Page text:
Tuesday, October 9 2012
Before Occupy Wall Street rattled the money merchants, Herman Melville and the Beats shook the city's foundation with gumption and glee.
Tuesday, June 19 2012
Jack Kerouac’s greatest achievement is the creation of the most compassionate of 20th century literatures; not just the adolescent fraternalisms or calls for equality, but the glee of rushing down the mountain with the good news, or as the good news, curious about humanity, forgiving, ready to report well and true.
Sunday, May 6 2012
With the film adaptation of On the Road just a month away, it's important to once again define what characterized the Beat movement: an infatuation with the foreign.
Thursday, October 22 2009
When the author of a sitcom-styled novel about Mexican heritage cannot resist mentioning the modern-day carnage, then it's fair to assume that the murders have become a significant part of the national identity.
Thursday, March 19 2009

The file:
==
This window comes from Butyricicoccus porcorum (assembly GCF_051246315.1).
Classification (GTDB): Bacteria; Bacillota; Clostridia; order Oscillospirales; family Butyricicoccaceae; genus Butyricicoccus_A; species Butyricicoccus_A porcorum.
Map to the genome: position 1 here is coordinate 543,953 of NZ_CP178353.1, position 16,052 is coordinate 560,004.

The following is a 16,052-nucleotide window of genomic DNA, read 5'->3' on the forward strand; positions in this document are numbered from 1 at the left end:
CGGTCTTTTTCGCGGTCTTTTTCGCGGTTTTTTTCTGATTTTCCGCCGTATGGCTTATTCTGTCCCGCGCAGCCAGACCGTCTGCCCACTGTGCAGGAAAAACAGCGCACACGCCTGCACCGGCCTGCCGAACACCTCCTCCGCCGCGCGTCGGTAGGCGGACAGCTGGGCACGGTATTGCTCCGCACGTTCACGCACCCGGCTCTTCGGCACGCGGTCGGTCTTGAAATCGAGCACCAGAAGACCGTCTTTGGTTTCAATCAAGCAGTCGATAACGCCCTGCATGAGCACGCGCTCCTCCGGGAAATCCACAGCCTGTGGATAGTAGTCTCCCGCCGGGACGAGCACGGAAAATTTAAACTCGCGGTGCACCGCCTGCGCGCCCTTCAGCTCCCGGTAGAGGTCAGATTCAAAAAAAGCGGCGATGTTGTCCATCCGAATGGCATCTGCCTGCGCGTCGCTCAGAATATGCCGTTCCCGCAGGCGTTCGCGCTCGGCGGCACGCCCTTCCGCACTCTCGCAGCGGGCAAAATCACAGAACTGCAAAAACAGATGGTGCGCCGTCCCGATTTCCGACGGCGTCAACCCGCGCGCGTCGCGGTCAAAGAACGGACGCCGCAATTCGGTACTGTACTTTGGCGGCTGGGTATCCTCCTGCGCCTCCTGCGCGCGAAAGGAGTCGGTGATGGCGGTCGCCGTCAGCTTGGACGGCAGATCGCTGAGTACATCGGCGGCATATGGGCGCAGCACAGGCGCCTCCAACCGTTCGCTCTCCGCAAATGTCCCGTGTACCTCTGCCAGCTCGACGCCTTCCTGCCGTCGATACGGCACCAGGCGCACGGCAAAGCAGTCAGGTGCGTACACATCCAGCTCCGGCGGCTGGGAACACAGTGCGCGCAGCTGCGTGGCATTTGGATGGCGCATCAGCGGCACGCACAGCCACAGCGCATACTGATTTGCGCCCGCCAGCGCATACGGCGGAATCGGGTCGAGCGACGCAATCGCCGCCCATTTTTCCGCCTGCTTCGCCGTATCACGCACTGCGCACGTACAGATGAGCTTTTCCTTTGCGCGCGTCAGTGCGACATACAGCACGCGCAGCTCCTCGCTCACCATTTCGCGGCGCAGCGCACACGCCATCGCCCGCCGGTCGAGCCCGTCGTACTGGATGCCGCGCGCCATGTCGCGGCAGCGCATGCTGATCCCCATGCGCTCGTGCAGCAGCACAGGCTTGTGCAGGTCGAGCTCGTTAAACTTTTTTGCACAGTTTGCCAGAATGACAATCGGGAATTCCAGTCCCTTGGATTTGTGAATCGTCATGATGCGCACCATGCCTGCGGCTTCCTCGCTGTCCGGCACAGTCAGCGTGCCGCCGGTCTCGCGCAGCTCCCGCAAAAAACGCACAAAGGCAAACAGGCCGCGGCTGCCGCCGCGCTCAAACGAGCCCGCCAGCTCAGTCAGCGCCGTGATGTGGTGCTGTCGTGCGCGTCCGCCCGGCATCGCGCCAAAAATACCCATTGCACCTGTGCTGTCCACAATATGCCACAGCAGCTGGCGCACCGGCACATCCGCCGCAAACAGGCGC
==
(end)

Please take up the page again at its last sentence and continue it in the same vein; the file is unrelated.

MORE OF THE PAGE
This is not Tom Brokaw’s Greatest Generation but, rather, Hunter S. Thompson’s Generation of Swine, the urban home front during the waning days of World War II, gritty and unvarnished, and chillingly reflective of modern sociology.
Monday, January 27 2014
Michael Polish's adaptation of Jack Kerouac's novel is a perfect example of how a flowing, Beat classic can be transcribed to the screen with its spirit intact.
Thursday, May 26 2011
Bill Morgan’s success here is the documentation of Allen Ginsberg’s development from a shy and desperate young man, eager to please his charismatic peers, to a strong and assured figure, involved with developing the careers of his fellow artists.
Friday, September 10 2010
Who was the watermelon man of Jack Kerouac's great Lowell-fantasy novel, 'Dr. Sax'?
Thursday, September 17 2009
Putting aside obvious selections like Charles R. Jackson’s The Lost Weekend, Malcolm Lowry’s harrowing Under the Volcano, or essentially anything written by Charles
Thursday, January 10 2013
Time is a key element in Jack Kerouac’s novel “On the Road.” “We know time,” the protagonist Dean Moriarty (based on Kerouac’s friend
Thursday, March 29 2012
First the good news: Jack Kerouac’s “lost” novel “The Sea Is My Brother” (Da Capo, $23) isn’t entirely unreadable. In fact, the book — written
Thursday, October 2 2008
When Jack Kerouac sat down at his typewriter to write what would become his landmark novel, "On the Road," he didn't want to be slowed
Thursday, October 4 2007
OK, so here I am, sitting in front of a computer, 50 years after the fact of the matter -- which is the publication, on Sept. 5, 1957,